they all appear resolvable into an ill-dissembled hatred of truth, reason, and common sense. The last-mentioned quality indeed is regarded with about the same feelings as the dragon of the old romances; - a horrible and pernicious monster, which it was the duty of every true knight to endeavour to demolish. In a series of works professedly intended for the young, we find the wildest fairy tales of the German school introduced by prefaces, intimating that a disposition to believe in the possibility of such wonders is far more amiable than the dry matter-of-fact scepticism which rejects them utterly. The next step of course is to claim the same indulgence for miraculous ecclesiastical legends - which it must be allowed are equally possible, and which, moreover, we are assured, it is praiseworthy and pious to believe. A docile readiness to acquiesce implicitly in every moral or doctrinal axiom laid down by a certain class of teachers, is the natural accompaniment of such training, -is its cause in some cases, its effect in others. The boldness of the experiments thus made on the credulity of the age, is sometimes absolutely astounding. There is an Anglo-Catholic series of lives of saints, professing to be derived from nothing but authentic and credible sources. It begins with the Gallic (!) Dionysius the Areopagite, does not forget the laudation of his admirable works, and winds up with the gigantic St. Christopher! We can readily picture to ourselves the sneer of contempt that Launoy or Tillemont would have bestowed upon such a publication which would have been laughed at even in Spain, if ventured upon in the time of the Benedictine Feyjoó. Bollandus, in his preface to the 'Acta Sanctorum,' slily observes, that the lives of the Irish, Scottish, and British saints are perfectly monstrous, and made up of miracles almost incredible; - either because those people were eminent for the constancy of their faith and the simplicity and purity of their lives, -or certainly because of the greater simplicity of their writers (* aut certe quia scriptores simpliciores'). We sincerely wish we could give our modern hagiologists the credit of this amiable simplicity. But it is to be feared that they cannot be acquitted of a very common-place form of knavery, in recommending as true what they believe and know to be false, or what a small amount of research would quickly prove to be so. Much stress, for example, is laid upon the miracles wrought among our forefathers by St. Augustine; and all who are sceptical respecting their reality are twitted with downright sinful presumption, for doubting what has been formally attested by Pope Gregory I. As if the testimony of one of the most notorious fabulists that ever existed were good for any thing in a matter of this sort. Let those who may doubt how far this character is deserved, read a few pages of his Dialogues, and judge for themselves. For instance, as a sample of his discrimination, he gravely retails (lib. 4. c. 36.) a profane piece of diablerie concerning a soul taken by mistake to the infernal regions, and ordered back again. To say nothing of the impiety of the idea, the story is notoriously from the very dregs of Paganism. It had been previously told both by Plutarch and Lucian, under different names; but with no variation in the particulars, further than that the Pope keeps carefully out of sight Tantalus and Sisyphus, and other features of the heathen Hades. Yet this is brought forward in a Christian dress, and duly vouched for by the worthy Bishop of Rome, as a fact which occurred within his own knowledge. Neither are the miraculous powers attributed to him in his own person of a kind to add to his credit as a witness. It is related of him, in an analogous story, that he continued weeping on behalf of the soul of Trajan, until it was revealed to him that the virtuous Emperor had been taken out of hell,- upon condition that the saint would never pray to God again for any other heathen! Under these circumstances, we may be excused, we hope, for suspending our belief respecting marvels attested by Pope Gregory; as well as for thinking what we please of the wisdom or honesty of those who would have us pin our faith upon his sleeve. Surely a single specimen of this sort of credulity (and there are many) entitles us to decide how far the writers of such a school are to be relied upon as editors and expounders of the writings of the Fathers and other monuments of Christian antiquity.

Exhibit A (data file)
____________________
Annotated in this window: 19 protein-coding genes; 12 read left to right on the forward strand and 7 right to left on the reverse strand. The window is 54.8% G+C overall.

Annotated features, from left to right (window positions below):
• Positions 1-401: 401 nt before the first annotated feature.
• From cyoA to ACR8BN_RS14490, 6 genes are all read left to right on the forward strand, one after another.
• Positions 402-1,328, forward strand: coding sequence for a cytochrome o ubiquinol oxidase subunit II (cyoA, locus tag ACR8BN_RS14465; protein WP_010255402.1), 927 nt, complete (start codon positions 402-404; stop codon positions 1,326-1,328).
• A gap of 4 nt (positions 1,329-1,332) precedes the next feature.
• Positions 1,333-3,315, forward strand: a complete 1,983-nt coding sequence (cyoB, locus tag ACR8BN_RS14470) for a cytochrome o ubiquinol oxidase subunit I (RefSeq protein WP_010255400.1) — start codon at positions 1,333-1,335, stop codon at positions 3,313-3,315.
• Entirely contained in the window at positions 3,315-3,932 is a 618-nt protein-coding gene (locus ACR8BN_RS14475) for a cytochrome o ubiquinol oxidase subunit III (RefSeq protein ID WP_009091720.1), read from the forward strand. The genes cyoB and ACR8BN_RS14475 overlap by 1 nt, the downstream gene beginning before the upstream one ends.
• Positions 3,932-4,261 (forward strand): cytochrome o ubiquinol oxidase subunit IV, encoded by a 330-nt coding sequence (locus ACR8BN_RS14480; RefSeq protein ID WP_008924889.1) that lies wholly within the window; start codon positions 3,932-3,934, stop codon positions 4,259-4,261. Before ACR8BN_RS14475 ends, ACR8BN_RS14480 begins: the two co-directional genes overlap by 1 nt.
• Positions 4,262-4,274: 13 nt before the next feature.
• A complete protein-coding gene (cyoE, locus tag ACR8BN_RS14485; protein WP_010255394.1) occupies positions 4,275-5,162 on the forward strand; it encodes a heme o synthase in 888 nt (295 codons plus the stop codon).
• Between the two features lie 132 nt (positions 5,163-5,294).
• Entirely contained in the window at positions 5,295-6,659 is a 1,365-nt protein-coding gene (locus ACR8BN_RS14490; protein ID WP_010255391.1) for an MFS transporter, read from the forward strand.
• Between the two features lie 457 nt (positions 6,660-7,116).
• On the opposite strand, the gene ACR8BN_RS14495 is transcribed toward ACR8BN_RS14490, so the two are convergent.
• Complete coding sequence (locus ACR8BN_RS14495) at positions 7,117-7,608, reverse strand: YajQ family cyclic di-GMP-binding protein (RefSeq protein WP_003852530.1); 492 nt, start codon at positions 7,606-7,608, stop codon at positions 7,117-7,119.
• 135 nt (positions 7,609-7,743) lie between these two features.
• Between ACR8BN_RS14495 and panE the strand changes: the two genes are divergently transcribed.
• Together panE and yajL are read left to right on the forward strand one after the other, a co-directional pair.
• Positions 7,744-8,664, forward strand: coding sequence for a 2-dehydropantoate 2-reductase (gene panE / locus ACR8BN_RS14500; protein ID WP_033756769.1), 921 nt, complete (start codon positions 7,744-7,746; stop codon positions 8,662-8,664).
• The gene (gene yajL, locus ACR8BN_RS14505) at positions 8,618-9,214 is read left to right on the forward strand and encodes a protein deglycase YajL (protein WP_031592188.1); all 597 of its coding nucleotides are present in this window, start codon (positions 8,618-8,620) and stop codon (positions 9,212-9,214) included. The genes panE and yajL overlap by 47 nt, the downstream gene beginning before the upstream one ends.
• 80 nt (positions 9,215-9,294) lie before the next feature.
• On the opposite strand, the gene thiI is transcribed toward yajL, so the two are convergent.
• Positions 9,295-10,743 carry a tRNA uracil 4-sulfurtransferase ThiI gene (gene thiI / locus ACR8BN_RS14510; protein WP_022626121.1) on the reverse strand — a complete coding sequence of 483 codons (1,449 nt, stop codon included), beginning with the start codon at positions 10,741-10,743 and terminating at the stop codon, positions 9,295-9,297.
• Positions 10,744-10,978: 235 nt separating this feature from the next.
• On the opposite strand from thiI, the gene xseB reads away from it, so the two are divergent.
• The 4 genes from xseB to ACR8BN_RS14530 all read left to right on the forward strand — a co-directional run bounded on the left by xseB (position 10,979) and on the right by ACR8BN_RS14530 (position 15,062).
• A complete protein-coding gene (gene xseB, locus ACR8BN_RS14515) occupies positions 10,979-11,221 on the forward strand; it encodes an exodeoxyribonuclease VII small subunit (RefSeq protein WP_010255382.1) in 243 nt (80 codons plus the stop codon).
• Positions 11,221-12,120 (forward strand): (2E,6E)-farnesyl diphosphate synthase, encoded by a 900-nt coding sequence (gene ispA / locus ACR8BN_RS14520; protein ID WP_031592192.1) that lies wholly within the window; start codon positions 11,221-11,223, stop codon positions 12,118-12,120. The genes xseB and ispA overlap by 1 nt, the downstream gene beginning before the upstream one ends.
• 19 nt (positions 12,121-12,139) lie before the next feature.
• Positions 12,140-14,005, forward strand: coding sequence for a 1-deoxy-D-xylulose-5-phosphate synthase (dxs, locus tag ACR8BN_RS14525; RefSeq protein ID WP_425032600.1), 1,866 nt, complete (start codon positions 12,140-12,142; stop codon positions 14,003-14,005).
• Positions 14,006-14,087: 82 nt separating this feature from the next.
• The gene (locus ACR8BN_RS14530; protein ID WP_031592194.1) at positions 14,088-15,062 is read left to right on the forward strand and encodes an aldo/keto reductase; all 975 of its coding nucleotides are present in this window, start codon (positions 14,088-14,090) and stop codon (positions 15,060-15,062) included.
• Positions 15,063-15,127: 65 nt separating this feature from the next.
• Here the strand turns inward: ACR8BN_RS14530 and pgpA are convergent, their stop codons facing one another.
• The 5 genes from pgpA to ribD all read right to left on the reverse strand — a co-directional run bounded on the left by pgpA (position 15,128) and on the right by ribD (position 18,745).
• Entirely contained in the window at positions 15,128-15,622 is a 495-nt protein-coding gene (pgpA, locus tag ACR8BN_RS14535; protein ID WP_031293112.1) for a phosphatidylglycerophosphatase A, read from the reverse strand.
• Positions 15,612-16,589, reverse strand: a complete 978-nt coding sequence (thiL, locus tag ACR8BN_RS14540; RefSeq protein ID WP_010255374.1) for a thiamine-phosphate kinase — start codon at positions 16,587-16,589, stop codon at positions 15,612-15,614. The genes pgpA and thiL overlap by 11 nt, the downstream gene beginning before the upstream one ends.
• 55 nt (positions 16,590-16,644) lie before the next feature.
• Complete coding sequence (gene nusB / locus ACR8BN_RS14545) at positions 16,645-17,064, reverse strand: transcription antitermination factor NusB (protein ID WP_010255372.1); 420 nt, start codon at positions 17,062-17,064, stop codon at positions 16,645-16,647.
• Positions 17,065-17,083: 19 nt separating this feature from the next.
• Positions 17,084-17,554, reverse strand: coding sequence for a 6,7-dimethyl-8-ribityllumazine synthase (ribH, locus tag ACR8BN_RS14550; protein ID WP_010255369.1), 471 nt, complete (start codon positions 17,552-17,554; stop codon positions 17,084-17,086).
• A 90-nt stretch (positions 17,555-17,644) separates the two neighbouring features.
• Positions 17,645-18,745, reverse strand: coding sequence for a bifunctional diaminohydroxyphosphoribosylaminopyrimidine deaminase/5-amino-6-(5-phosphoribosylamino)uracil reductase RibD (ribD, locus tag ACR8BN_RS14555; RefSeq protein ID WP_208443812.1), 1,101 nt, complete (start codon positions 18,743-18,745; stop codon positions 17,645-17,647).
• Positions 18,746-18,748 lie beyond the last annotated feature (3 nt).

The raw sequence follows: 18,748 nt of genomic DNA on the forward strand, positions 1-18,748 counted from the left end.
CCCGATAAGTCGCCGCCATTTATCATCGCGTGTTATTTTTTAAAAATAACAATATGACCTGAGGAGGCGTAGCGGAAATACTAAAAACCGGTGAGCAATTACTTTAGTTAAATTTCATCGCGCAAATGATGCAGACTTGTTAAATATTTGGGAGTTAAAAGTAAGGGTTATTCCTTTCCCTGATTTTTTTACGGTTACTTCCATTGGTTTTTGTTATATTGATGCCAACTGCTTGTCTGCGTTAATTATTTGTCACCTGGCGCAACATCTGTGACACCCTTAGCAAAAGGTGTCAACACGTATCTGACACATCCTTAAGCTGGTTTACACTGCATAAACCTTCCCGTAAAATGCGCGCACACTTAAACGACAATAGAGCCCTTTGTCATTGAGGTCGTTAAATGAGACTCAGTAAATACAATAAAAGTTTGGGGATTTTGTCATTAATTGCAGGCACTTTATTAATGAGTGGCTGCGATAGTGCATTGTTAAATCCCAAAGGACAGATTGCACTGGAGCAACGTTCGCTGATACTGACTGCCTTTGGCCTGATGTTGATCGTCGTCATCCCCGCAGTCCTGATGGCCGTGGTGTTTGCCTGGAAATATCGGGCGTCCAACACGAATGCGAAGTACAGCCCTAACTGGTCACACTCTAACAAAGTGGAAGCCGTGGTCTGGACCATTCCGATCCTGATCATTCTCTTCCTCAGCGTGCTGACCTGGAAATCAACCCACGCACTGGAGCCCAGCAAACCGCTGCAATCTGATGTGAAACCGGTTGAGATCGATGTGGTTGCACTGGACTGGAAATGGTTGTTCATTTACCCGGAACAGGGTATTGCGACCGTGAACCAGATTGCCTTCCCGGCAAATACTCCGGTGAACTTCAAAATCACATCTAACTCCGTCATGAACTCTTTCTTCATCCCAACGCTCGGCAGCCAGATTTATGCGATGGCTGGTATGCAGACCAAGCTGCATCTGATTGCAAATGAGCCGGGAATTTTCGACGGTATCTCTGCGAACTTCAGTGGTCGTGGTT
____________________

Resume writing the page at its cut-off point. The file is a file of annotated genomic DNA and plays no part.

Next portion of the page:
We trust, however, that this department of literature --S0 important in itself, and in which so much remains to be accomplished is likely to get into more trustworthy and competent hands. We sincerely hope that Mr. Cureton will not stop in the career which he has entered upon so auspiciously, but will continue to avail himself of the resources fortunately placed within his reach. If we mistake not, they will be found available in clearing up many points of considerable interest and importance. For example, the treatise of Titus of Bostra against the Manichæans, defective in all known Greek copies, exists in a perfect state in a Syriac MS. of the very commencement of the fifth century. It would be worth while to examine whether the portions wanting in the Greek have dropped out by accident, or- what is by no means unlikely-through the dislike of certain persons to the sentiments contained in them. At all events, a treatise of this character ought to be restored to its integrity, when the means are in our power.